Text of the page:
Sam Hughes explains the positives of referendums

The Positives of Having a Referendum – By Samuel Hughes

A referendum is a general vote by the electorate on a single political question which has been referred to them for a direct decision. Recent referendums in the UK decided that Scotland would remain part of the United Kingdom, the UK would leave the EU and the UK would keep its current voting system, therefore rejecting Alternative Voting.

One positive aspect of a referendum is direct democracy. In a referendum the public’s view is clearly articulated and not distorted by those who represent them. For example, in 2016 only 160 members of parliament voted to leave the EU whilst 486 members of parliament voted to remain. However, 406 constituencies voted to leave with only 242 voting to remain. This shows that the majority MPs did not vote the same way as the people they represent voted, highlighting why direct democracy through a referendum was a far more successful than leaving it to the house of commons to decide. In all, a referendum allows the public to represent themselves through direct democracy.

Another positive that comes from a referendum is political education. Referendums tend create a more politically educated electorate, who may have stronger incentive to think and act politically, especially those who only vote for one party at every election. This was exaggerated for the EU referendum in 2016 when MPs from the same party were split, for example Prime Minister David Cameron was remain, however Boris Johnson, also a Conservative, was one of the lead campaigners for Leave. This political education that came from a referendum may be the answer to the increased turnout from the 2015 election (66.2%) to the 2016 EU referendum (72.2%). In all, a referendum encourages political education and increased interest in political matters, especially for one party voters.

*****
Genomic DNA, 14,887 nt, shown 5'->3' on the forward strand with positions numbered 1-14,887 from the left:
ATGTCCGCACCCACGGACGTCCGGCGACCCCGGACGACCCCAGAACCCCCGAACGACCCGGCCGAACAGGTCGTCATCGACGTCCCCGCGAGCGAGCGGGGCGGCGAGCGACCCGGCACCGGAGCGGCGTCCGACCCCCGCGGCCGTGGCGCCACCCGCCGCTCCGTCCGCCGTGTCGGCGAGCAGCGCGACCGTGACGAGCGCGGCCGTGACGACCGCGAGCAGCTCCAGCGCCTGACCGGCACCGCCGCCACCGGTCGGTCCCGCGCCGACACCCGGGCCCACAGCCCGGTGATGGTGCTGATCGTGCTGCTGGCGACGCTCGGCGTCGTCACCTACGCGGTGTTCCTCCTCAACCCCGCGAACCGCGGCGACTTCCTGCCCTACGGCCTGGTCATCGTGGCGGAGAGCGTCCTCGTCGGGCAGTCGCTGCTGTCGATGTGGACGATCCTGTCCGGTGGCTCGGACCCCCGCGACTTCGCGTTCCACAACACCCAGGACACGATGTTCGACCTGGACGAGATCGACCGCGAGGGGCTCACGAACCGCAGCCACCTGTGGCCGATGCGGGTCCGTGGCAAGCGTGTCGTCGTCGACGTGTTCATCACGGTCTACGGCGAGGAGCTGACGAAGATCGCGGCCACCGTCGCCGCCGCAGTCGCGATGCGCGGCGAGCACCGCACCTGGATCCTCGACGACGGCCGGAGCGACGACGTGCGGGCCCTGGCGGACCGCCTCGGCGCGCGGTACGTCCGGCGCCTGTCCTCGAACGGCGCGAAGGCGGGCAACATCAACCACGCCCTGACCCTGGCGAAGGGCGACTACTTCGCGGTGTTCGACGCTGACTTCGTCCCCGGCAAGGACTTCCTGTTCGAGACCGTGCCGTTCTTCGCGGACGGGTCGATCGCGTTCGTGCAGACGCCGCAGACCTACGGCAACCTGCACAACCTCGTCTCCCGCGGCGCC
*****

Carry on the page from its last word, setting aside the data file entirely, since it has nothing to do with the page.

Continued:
Furthermore, referendums encourage a more responsive government. In comparison to General Elections, referendums show a clearer public opinion on matters as it is them speaking and not their representatives. Therefore, a government is much more likely to act on referendum results to satisfy the electorate in an attempt to secure another term in office. This may have been a contributor to Conservative success in the 2019 General Election as they said they were going to honour the 2016 referendum results and do what the people voted for, in contrast to the Liberal Democrats who would keep the country in the EU or Labour who would have another referendum. By being responsive to the peoples wishes, the Conservative party achieved another term, therefore showing the incentive for a party to respond to referendum results. In all, a referendum forces a responsive government as they have added incentive to deliver what the people want.

To conclude, by having a referendum, there is a large increase in direct democracy and therefore a clearer view on the public’s view without being distorted by their representatives in parliament. Furthermore, there is an increase in political education and a more responsive government wanting to honour public opinion.